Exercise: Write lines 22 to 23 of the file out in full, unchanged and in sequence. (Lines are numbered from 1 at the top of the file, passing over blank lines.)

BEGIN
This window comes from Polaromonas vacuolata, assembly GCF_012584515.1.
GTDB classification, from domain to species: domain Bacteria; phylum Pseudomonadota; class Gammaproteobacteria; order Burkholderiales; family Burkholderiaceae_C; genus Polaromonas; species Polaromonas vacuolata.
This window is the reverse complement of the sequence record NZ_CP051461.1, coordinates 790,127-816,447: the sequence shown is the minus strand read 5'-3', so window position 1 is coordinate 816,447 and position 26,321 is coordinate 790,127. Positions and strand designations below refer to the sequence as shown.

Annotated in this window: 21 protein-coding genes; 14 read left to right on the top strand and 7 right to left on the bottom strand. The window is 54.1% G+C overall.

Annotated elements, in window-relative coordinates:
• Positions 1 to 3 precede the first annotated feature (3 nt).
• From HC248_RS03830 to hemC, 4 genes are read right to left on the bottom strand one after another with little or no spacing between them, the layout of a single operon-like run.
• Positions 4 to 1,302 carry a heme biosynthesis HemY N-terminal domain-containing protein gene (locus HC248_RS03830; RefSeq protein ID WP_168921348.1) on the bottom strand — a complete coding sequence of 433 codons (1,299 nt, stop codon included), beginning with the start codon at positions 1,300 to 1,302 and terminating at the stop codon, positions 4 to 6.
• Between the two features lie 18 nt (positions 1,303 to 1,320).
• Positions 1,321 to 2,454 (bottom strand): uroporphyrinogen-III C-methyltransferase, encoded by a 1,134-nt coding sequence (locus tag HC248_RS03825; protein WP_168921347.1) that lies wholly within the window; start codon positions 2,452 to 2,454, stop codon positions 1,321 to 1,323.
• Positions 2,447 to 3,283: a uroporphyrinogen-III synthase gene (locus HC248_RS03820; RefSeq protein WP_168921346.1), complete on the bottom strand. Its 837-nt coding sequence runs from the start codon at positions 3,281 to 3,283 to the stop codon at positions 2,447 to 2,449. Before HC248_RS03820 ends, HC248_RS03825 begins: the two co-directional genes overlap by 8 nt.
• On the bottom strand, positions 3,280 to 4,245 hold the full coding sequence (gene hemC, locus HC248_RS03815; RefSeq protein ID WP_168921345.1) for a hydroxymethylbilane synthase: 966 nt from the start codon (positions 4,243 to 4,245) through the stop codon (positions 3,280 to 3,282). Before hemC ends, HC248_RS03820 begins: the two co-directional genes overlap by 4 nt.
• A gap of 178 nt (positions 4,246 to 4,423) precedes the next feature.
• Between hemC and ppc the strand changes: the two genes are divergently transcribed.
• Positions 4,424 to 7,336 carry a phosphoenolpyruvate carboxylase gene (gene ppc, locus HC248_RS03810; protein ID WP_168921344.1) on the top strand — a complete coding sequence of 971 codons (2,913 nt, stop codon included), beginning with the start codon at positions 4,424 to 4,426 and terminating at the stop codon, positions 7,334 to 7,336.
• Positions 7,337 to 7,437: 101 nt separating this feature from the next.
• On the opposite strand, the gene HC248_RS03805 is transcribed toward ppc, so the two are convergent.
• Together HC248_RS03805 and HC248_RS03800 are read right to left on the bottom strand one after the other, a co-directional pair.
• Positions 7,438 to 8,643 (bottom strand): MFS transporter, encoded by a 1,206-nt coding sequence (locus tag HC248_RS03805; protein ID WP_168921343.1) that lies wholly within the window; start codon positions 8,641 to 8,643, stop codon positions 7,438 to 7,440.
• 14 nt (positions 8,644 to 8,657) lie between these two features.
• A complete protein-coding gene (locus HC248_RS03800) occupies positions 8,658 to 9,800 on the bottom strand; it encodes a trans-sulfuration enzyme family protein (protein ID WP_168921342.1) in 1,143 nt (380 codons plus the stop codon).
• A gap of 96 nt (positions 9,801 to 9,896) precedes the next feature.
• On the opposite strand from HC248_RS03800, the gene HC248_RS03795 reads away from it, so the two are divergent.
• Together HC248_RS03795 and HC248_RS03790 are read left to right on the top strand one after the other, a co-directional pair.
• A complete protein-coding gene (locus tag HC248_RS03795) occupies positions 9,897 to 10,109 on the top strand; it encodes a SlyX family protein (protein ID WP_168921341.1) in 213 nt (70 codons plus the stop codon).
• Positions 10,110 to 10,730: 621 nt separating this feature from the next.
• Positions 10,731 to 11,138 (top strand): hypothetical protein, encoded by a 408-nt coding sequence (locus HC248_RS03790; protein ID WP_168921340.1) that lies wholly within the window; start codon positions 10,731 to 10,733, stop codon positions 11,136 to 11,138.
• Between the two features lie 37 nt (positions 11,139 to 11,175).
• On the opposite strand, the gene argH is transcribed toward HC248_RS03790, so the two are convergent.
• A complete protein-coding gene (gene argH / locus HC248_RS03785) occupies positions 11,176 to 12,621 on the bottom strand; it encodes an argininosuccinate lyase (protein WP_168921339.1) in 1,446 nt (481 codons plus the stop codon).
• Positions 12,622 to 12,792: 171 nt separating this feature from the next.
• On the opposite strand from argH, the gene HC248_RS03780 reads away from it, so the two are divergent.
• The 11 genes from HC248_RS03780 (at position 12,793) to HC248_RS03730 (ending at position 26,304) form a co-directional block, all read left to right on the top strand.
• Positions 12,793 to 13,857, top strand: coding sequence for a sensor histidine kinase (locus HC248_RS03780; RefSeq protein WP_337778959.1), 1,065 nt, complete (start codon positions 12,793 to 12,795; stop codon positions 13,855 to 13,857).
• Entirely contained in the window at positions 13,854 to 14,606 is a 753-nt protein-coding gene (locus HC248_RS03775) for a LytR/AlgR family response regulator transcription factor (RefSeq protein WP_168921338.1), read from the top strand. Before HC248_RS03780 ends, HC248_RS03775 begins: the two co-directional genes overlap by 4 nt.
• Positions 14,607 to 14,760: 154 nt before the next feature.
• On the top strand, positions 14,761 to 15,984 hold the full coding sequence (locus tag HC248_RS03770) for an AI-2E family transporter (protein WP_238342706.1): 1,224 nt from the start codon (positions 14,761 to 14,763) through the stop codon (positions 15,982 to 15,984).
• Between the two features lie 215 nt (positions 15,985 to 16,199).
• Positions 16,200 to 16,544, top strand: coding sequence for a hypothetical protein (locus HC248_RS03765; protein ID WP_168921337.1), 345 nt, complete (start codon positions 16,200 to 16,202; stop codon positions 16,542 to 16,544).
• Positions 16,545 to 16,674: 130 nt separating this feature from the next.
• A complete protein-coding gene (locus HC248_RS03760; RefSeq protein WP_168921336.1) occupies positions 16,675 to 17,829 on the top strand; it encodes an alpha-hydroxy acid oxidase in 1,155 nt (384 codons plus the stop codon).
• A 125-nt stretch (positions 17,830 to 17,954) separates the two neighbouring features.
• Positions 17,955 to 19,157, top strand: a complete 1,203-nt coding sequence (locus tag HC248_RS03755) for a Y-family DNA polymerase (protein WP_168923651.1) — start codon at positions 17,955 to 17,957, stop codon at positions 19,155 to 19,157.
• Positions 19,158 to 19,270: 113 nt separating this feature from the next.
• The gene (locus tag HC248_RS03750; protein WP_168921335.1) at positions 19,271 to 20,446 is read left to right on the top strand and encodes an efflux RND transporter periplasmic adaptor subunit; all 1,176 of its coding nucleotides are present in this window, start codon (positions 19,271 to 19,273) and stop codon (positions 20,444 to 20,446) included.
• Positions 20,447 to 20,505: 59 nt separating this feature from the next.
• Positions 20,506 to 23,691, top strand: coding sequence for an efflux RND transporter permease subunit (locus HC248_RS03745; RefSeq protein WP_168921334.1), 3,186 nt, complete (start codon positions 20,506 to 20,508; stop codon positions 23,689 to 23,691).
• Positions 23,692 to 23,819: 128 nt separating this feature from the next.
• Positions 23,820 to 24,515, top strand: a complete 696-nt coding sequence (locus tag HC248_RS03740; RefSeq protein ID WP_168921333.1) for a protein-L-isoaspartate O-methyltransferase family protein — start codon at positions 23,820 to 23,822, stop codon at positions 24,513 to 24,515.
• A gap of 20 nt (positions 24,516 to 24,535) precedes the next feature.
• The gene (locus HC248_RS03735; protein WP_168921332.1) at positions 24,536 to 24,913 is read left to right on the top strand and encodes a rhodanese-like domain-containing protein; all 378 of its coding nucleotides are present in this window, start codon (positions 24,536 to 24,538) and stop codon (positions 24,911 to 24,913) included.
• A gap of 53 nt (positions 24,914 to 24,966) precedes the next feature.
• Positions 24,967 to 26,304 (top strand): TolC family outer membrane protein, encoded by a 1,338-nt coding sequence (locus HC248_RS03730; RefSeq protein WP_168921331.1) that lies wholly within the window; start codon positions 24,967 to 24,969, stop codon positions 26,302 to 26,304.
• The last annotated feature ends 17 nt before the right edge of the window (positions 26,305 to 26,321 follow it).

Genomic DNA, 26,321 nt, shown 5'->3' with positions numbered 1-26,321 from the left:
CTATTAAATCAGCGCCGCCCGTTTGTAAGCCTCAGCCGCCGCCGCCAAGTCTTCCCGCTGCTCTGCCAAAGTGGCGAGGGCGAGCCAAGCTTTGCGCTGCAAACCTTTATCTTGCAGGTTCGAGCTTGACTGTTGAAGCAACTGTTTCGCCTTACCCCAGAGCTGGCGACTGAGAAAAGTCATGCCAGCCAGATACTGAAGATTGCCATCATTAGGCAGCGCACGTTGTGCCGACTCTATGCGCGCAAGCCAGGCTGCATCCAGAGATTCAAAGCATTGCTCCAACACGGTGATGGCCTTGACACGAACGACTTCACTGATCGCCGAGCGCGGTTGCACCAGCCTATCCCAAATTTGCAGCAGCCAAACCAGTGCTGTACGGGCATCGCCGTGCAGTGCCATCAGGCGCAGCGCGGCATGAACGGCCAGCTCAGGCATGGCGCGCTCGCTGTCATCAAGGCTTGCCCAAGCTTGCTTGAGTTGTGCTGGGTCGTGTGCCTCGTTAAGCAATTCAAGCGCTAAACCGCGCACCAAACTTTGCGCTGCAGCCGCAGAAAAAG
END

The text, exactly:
• A gap of 96 nt (positions 9,801 to 9,896) precedes the next feature.
• On the opposite strand from HC248_RS03800, the gene HC248_RS03795 reads away from it, so the two are divergent.